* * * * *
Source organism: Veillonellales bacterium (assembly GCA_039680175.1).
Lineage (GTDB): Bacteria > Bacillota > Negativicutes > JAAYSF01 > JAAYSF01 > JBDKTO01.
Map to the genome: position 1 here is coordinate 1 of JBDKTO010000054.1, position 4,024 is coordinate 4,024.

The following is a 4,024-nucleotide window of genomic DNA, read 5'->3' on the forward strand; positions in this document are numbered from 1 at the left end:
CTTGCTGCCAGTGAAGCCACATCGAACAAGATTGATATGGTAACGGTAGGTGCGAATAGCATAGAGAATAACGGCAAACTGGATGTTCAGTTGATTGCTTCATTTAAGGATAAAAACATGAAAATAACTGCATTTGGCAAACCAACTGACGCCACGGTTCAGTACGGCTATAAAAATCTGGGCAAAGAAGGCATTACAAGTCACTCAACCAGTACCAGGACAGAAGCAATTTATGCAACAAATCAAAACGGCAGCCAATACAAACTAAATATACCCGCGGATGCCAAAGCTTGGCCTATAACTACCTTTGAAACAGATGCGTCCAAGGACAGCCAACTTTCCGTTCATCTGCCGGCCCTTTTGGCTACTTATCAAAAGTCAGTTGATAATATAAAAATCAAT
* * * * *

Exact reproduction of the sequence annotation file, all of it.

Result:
Source organism: Veillonellales bacterium (assembly GCA_039680175.1).
Lineage (GTDB): Bacteria > Bacillota > Negativicutes > JAAYSF01 > JAAYSF01 > JBDKTO01.
Map to the genome: position 1 here is coordinate 1 of JBDKTO010000054.1, position 4,024 is coordinate 4,024.

The following is a 4,024-nucleotide window of genomic DNA, read 5'->3' on the forward strand; positions in this document are numbered from 1 at the left end:
CTTGCTGCCAGTGAAGCCACATCGAACAAGATTGATATGGTAACGGTAGGTGCGAATAGCATAGAGAATAACGGCAAACTGGATGTTCAGTTGATTGCTTCATTTAAGGATAAAAACATGAAAATAACTGCATTTGGCAAACCAACTGACGCCACGGTTCAGTACGGCTATAAAAATCTGGGCAAAGAAGGCATTACAAGTCACTCAACCAGTACCAGGACAGAAGCAATTTATGCAACAAATCAAAACGGCAGCCAATACAAACTAAATATACCCGCGGATGCCAAAGCTTGGCCTATAACTACCTTTGAAACAGATGCGTCCAAGGACAGCCAACTTTCCGTTCATCTGCCGGCCCTTTTGGCTACTTATCAAAAGTCAGTTGATAATATAAAAATCAAT